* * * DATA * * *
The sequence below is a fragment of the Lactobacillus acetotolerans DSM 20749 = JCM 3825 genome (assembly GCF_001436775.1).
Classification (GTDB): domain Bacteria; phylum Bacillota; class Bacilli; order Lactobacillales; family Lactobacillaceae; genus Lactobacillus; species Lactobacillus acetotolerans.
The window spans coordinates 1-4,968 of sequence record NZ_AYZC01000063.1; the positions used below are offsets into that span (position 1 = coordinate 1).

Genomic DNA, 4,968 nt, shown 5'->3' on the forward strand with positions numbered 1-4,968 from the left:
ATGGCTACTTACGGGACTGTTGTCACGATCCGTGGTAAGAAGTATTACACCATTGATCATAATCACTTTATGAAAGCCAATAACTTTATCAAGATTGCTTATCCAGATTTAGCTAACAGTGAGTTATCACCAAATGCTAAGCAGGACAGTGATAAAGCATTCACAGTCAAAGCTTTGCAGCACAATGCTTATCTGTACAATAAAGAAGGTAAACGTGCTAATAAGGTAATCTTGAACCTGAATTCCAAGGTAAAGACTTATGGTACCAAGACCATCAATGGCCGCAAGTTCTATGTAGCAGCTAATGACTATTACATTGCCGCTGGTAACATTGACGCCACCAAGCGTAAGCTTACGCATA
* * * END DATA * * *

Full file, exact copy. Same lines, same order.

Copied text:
The sequence below is a fragment of the Lactobacillus acetotolerans DSM 20749 = JCM 3825 genome (assembly GCF_001436775.1).
Classification (GTDB): domain Bacteria; phylum Bacillota; class Bacilli; order Lactobacillales; family Lactobacillaceae; genus Lactobacillus; species Lactobacillus acetotolerans.
The window spans coordinates 1-4,968 of sequence record NZ_AYZC01000063.1; the positions used below are offsets into that span (position 1 = coordinate 1).

Genomic DNA, 4,968 nt, shown 5'->3' on the forward strand with positions numbered 1-4,968 from the left:
ATGGCTACTTACGGGACTGTTGTCACGATCCGTGGTAAGAAGTATTACACCATTGATCATAATCACTTTATGAAAGCCAATAACTTTATCAAGATTGCTTATCCAGATTTAGCTAACAGTGAGTTATCACCAAATGCTAAGCAGGACAGTGATAAAGCATTCACAGTCAAAGCTTTGCAGCACAATGCTTATCTGTACAATAAAGAAGGTAAACGTGCTAATAAGGTAATCTTGAACCTGAATTCCAAGGTAAAGACTTATGGTACCAAGACCATCAATGGCCGCAAGTTCTATGTAGCAGCTAATGACTATTACATTGCCGCTGGTAACATTGACGCCACCAAGCGTAAGCTTACGCATA